Staff and agencies theguardian.com, Saturday 28 September 2013
Leader and senior members of far-right party held on charges of founding a criminal organisation
Nikos Michaloliakos was among those arrested on charges of forming a criminal organisation, police said. Photograph: Petros Giannakouris/AP
Greek police have arrested the leader and other senior members of the far-right Golden Dawn party on charges of founding a criminal organisation.
Police announced the arrests of 16 Golden Dawn members, including party head Nikolaos Michaloliakos, spokesman Ilias Kassidiaris and two other politicians.
The arrests included a local Golden Dawn leader in an Athens suburb. The rest were ordinary members. It is the first time since 1974 that a party head and sitting MPs have been arrested.
Police officials said an operation by the counter-terrorism unit was still ongoing late on Saturday morning, and that about 35 arrest warrants for Golden Dawn members had been issued.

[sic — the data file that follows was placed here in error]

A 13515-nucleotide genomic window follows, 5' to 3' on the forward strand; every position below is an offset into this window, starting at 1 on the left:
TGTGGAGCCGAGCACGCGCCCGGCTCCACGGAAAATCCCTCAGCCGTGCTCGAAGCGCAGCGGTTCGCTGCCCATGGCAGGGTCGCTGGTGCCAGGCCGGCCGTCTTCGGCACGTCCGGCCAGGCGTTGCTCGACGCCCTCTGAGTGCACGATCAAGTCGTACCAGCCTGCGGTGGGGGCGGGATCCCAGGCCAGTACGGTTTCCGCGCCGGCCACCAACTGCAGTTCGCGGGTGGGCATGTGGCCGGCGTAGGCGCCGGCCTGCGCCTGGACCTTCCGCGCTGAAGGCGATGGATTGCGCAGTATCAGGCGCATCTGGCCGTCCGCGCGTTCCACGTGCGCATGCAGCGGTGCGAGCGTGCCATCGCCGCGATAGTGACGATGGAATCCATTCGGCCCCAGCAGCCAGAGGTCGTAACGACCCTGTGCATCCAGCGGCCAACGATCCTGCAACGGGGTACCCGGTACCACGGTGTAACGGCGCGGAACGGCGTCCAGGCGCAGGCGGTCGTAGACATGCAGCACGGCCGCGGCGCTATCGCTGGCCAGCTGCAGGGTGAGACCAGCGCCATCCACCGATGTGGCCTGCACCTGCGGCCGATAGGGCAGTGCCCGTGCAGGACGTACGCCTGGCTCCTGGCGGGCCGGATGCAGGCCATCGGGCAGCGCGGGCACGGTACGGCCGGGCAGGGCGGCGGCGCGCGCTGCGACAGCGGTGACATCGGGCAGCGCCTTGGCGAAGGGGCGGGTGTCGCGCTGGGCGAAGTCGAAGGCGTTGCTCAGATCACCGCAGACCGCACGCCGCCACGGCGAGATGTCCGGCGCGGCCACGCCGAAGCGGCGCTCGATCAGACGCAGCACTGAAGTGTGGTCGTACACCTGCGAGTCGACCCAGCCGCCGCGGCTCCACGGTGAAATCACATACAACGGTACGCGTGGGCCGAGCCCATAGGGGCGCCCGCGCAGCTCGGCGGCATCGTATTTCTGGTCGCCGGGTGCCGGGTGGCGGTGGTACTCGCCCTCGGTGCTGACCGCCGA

The arrested MPs will retain their parliamentary seats unless they are convicted of a crime. Golden Dawn holds 18 of the Greek parliament's 300 seats, after winning nearly 7% of the vote in general elections last year.
Police are investigating the party for links with the killing of an anti-fascist rapper by a self-proclaimed Golden Dawn supporter. The stabbing to death of Pavlos Fyssas on 17 September sparked violent protests in Athens.
Kassidiaris is infamous for hitting a woman live on television for which he escaped prosecution.
Golden Dawn – Greece's third most popular party, according to opinion polls – has denied any links to the rapper's killing and Michaloliakos has warned it may pull its members of parliament from parliament if the crackdown does not stop.
The party expressed outrage at the arrests in a text message to journalists on Saturday. "We call upon everyone to support our moral and just struggle against the corrupt system! Everyone come to our offices!" it said.
A later text message called for supporters to head to police headquarters "with calm and order". A small group of about 30 people initially gathered, standing on the sidewalk across the street from the building.